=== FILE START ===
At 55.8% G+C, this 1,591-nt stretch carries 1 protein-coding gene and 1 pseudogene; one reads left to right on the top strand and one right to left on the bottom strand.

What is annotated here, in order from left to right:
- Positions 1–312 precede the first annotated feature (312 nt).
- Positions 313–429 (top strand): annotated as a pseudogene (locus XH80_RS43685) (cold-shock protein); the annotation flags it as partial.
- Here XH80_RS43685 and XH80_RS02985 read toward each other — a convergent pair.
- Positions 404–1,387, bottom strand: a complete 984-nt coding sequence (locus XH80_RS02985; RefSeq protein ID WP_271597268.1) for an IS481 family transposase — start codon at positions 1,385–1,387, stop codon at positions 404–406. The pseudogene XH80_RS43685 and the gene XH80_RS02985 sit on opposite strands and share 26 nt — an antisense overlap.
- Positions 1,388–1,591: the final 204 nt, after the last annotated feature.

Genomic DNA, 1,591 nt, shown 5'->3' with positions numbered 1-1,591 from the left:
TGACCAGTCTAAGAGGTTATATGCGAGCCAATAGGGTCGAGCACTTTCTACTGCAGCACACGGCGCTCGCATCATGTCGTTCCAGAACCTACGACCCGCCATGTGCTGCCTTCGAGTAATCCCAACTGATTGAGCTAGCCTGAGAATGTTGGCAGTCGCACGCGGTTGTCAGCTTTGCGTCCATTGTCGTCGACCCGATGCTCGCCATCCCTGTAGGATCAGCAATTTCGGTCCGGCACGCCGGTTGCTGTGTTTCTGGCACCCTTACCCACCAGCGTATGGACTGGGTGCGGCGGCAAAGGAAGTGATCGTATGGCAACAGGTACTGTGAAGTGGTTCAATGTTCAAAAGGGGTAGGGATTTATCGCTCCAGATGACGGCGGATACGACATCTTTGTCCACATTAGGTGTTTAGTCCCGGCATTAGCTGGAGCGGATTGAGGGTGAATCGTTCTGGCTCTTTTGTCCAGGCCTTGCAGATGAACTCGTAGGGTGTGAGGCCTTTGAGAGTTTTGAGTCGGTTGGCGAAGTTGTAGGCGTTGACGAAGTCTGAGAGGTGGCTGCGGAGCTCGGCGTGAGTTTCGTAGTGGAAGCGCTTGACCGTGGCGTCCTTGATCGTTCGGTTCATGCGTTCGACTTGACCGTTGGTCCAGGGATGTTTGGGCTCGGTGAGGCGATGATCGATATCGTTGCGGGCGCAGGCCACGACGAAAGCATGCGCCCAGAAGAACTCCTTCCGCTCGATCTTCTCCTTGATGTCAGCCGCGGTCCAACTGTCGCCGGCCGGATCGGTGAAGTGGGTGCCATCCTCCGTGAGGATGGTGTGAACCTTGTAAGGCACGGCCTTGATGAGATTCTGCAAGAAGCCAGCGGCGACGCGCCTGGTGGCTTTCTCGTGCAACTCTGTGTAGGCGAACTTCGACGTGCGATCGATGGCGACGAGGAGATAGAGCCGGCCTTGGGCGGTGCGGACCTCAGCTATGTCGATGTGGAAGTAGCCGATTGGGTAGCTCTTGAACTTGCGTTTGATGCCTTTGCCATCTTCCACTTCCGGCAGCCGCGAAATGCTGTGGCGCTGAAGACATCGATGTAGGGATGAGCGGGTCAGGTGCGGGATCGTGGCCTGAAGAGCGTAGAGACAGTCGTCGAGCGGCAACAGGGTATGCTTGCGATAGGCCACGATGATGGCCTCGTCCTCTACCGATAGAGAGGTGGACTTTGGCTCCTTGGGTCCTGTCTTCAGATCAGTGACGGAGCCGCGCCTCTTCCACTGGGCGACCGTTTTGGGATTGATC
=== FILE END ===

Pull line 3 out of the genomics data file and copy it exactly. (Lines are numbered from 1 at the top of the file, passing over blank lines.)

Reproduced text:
- Positions 1–312 precede the first annotated feature (312 nt).